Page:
NRG Esports, MSdossary, and Evil Geniuses Land Big Esports Wins

nrg shanghai

It’s been a busy couple of weeks in the esports community while your author has been enjoying a summer break. Now, it’s time to go back and review some of the big tournaments we missed.

We begin with CS:GO and the Intel Extreme Masters XIII event in Shanghai. This event was not part of the Intel Grand Slam due to it being scheduled during the official player break for that tournament.

However, with $250,000 up for grabs and eight high-quality teams competing, there was plenty worth paying attention to. In the end, US-based NRG Esports took full advantage to claim an impressive victory and the top prize of $100,000.

The current NRG Esports team features a quartet of American players: FugLy (Jacob Medina), Brehze (Vincent Cayonte), nahtE (Ethan Arnold) and coach ImAPet (Chet Singh) alongside Canadian captain daps (Damian Steele) and Bulgarian CeRq (Cvetelin Dimitrov). Overall, the team produced a masterful display throughout the IEM Shanghai to claim the victory. Let’s recap.

Group stage

Starting in Group A, NRG qualified as the top seeds despite two close matches. In their opener, the team defeated 5Power Gaming 16-10. Then, in the Winner’s Match, they lost their opening game 16-9 to HellRaisers but bounced back to win the next two matches 16-10 and 16-11.

Russian team Virtus.pro claimed the second qualification spot, coming back well after losing to HellRaisers in their opening match. They then defeated 5 Power Gaming and then HellRaisers in the final Decider Match to reach the semifinals.

Group B went very much to form. TyLoo came through as the clear group winners. Gambit Esports joined them over the lesser-fancied B.O.O.T-dream[S]cape and Grayhound Gaming.

Playoffs

In the first semifinal, NRG Esports continued their fine form with a comprehensive 2-0 victory over Gambit Esports.

Then, they met TyLoo, who had produced something of a shock in an epic contest with Virtus.pro, which saw two of the three matches head into overtime. In that opener, TyLoo required overtime to win the match 22-20, but Virtus.pro came straight back to win the second map 16-9. The deciding map also went to overtime where TyLoo came away with a 22-18 win.

The final was a much more straightforward game. NRG Esports dominated from the start, taking the first map 16-9 and then pressing home that advantage with a superb display on Mirage to claim the 16-2 win.

The tourney win was the team’s biggest payday to date and their first Major Finals victory. The team will next be in action alongside the cream of the CS:GO esports talent at the next big Intel Grand Slam event — the DreamHack Masters Stockholm 2018 starting Aug 28.

MSdossary nabs $250,000 FIFA eWorld Cup 2018 title

After 20 million players competed to qualify, 32 convened for the FIFA eWorld Cup Grand Final in London earlier this month. At the end of an exciting tournament, it was 18-year-old “MSdossary,” from Saudi Arabia who claimed the title. He took a 4-0 aggregate win off Belgium’s “StefanoPinna.”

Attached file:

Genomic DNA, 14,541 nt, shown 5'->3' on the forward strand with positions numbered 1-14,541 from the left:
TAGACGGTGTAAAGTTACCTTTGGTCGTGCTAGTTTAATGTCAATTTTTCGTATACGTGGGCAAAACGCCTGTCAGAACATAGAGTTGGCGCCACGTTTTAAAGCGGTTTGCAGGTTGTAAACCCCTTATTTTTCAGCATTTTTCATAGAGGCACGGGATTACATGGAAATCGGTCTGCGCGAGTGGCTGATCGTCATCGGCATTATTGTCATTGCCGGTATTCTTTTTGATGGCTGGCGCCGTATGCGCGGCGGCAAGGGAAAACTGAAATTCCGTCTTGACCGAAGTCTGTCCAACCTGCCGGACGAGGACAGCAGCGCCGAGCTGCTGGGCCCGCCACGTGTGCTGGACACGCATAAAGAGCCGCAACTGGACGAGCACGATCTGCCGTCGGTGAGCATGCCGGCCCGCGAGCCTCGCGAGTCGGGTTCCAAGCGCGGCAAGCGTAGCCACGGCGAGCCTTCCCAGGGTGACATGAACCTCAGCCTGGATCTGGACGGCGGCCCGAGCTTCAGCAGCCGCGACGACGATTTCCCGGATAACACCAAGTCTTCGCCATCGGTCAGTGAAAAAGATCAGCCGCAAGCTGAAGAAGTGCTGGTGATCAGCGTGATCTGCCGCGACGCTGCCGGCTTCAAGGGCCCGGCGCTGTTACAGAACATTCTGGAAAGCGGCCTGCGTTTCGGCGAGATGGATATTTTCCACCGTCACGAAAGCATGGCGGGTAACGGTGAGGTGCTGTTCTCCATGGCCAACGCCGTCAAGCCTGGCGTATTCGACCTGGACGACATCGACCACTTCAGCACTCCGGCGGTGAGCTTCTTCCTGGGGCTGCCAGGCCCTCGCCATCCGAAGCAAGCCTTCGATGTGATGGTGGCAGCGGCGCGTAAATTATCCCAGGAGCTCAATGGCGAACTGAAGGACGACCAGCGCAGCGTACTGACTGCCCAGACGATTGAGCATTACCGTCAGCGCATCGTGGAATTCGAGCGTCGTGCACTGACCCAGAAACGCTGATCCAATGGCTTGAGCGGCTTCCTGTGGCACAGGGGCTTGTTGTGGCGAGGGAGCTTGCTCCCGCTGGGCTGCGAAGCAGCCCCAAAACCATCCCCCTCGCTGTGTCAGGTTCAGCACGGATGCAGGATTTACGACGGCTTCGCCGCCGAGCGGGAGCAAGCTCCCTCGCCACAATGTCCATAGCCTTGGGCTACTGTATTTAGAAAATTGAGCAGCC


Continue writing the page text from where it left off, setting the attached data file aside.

If the winner’s name is a little familiar to FIFA esports fans, it is because the same player was the winner of the FUT Champions Cup Manchester event in April. However, his win at the FIFA eWorld Cup was his biggest to date. It earned him the ultimate accolade in FIFA esports gaming, not to mention a winner’s cheque for $250,000.

Speaking to FIFA.com following the tournament, MSdossary stated:

I’ve made my country proud by bringing home the trophy. This is my second event in the UK and it’s my second win, so I think this is my second home. I’m strong on both consoles, and I defended very well on both games. I deserved to get two clean sheets in both legs.”

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FIFA will also be delighted with the viewing figures for the event. It was once again covered live by Sky Sports in the UK and by national broadcasters in 18 other countries. This extra coverage and exposure, as well as the growing popularity of the event, led to a 400 percent increase in viewing figures from last year, with 29 million views across the three days in August.

DOTA Summit 9 was a warm-up for The International

Six Dota 2 teams entered The Summit 9 in Los Angeles at the end of July. In the end, North America’s Evil Geniuses claimed the lion’s share of the $100,000 prize pool with a solid victory.

The event was the final warm-up to the richest esports tournament of the year, The International 2018. Over five days of action, Evil Geniuses proved their quality in the group stage, earning top spot with a 7-3 record.

In the Winner’s Final, they faced VGJ.Storm, who finished with the same 7-3 record. In that Winner’s Final, Evil Geniuses proved too strong, claiming a spot in the Grand Final with a 2-0 victory.

That left paiN Gaming, Let’s Do It, Optic Gaming, and Fnatic battling through the Losers Round. In this crew, Fnatic came through in style, winning all three of their games by 2-0 scorelines to reach the final.

However, they then ran into Evil Genius in uncompromising form. The eventual champs produced a superb performance to claim a 3-0 victory. Five of the six teams in this event (minus Let’s Do It) will now move on to The International 2018 and a shot at earning a share of a prize pool already worth $24,273,231.

Ian John

About

A lifelong poker fan, Ian is also well-versed in the world of sports betting, casino gaming, and has written extensively on the online gambling industry. Based in the UK, Ian brings fresh insight into all facets of gaming.

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